Microbial biofilms are a significant medical problem involved in ~80% of chronic infections. A key component of the biofilm in many microbial species are long chains of sugars called exopolysaccharides. These polymers are produced by bacteria and fungi, and involved in initial colonization as adhesins, provide three-dimensional structure to the biofilm, and from a disease perspective offer protection against antimicrobial agents and immune defense mechanisms. Our functional characterization of the exopolysaccharides Pel and Psl from Pseudomonas aeruginosa and galactosaminogalactan (GAG) from the fungus Aspergillis fumigatus has led to the identification of several polymer degrading enyzmes. We have found that these enzymes are non-cytotoxic in vitro, rapidly disrupt established biofilms, increase the susceptibility of microbes to neutrophil killing and potentiate the effect of antimicrobials.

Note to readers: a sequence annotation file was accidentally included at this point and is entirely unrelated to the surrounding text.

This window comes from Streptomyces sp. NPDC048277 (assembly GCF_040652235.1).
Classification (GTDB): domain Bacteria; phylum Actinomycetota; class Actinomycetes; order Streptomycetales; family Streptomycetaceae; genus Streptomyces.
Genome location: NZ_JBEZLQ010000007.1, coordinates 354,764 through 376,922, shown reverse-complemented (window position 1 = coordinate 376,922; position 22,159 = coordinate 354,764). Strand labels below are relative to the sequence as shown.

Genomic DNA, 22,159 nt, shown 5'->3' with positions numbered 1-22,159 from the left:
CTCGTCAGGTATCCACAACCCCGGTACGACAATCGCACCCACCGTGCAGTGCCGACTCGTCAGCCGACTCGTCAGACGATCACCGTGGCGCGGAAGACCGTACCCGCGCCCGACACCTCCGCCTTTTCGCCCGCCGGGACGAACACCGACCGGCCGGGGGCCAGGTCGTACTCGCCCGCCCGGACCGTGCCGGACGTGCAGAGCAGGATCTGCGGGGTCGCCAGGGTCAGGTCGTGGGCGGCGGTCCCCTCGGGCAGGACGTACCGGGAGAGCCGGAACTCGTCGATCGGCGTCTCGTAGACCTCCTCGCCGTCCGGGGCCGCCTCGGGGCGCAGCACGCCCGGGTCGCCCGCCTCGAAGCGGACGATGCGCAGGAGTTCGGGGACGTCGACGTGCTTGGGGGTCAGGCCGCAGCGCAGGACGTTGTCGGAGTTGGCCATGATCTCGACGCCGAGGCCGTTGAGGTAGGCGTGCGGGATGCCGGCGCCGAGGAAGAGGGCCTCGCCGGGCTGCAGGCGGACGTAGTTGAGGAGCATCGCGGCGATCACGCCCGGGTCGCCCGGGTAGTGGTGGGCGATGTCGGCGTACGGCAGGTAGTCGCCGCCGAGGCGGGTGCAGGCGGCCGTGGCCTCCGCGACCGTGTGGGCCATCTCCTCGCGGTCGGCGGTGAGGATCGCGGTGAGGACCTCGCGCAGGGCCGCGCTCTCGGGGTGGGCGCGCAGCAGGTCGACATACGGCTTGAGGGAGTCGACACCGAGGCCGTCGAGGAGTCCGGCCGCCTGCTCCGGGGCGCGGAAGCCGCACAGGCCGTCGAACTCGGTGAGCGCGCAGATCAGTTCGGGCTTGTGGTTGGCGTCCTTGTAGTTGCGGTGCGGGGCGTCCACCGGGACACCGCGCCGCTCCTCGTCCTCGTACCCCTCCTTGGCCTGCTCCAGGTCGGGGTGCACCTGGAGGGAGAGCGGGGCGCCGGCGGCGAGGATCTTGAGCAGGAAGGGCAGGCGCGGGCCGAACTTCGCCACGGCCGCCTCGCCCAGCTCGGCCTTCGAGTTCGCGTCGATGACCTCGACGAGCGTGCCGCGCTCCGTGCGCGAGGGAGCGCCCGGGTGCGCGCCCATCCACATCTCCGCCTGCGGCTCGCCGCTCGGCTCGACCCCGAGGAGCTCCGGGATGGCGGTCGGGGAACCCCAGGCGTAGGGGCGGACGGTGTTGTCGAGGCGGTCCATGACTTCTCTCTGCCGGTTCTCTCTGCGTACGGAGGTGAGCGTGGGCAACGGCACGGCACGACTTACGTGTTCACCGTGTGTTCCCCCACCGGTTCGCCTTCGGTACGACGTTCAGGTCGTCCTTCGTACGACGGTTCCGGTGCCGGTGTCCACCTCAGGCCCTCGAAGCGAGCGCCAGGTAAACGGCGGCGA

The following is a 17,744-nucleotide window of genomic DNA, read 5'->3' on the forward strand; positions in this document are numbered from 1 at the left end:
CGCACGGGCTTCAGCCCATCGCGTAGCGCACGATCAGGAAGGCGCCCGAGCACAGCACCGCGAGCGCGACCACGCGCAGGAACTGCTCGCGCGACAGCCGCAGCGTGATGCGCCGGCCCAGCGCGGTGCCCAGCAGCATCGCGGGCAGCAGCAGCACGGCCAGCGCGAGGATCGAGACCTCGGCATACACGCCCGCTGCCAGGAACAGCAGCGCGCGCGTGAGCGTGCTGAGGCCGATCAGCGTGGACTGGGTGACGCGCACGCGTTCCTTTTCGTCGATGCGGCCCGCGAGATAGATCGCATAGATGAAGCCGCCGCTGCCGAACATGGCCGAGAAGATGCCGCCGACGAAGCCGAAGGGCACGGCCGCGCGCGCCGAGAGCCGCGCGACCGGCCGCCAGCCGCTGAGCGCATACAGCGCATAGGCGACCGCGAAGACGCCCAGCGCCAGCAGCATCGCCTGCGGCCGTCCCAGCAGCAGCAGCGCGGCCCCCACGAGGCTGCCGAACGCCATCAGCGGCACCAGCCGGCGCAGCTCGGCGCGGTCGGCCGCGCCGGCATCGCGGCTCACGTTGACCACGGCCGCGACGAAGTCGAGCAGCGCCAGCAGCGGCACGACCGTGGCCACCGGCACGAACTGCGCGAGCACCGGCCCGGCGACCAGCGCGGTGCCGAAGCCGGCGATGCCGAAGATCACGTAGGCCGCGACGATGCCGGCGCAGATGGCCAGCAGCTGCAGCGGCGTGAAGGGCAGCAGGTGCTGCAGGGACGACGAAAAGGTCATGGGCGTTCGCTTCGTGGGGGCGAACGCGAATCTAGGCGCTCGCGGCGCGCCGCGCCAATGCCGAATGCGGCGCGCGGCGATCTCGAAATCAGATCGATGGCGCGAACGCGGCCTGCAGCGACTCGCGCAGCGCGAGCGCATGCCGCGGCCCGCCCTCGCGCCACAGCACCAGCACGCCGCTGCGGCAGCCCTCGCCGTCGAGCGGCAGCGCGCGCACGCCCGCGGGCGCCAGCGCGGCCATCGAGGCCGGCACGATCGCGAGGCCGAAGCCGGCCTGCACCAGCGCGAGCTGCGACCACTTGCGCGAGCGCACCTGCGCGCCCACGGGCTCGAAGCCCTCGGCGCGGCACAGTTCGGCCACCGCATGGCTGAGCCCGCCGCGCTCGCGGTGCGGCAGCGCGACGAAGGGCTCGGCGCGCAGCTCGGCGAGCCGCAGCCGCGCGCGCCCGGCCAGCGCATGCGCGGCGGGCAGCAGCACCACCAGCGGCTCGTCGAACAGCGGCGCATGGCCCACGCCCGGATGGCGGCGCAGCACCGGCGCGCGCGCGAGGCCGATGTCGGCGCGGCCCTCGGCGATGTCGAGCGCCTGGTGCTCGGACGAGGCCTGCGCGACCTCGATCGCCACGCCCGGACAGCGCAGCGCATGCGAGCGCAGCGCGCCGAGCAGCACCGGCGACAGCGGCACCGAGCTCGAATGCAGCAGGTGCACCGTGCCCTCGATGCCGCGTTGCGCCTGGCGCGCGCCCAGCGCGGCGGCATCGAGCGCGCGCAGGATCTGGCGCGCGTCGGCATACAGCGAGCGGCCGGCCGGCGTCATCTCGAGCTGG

In this presentation, Dr Howell will focus on describing the role of sugar polymers in biofilm formation and how they are made and more importantly, will highlight their role and impact in chronic infections. Dr Howell will also discuss the contributions that basic discovery research has made in developing new therapeutics.
Presenter: Dr. P. Lynne Howell
Dr. Howell is a Senior Scientist in the Program in Molecular Medicine at SickKids, and a Professor in the Department of Biochemistry at the U of T. She has more than 25 years experience as an independent investigator. Dr. Howell holds a Tier I Canada Research Chair in Structural Biology and was Head of the Program in Molecular Medicine at SickKids from 2002-2014 and Associate Chief, Research Integration and Communication 2014-2016.
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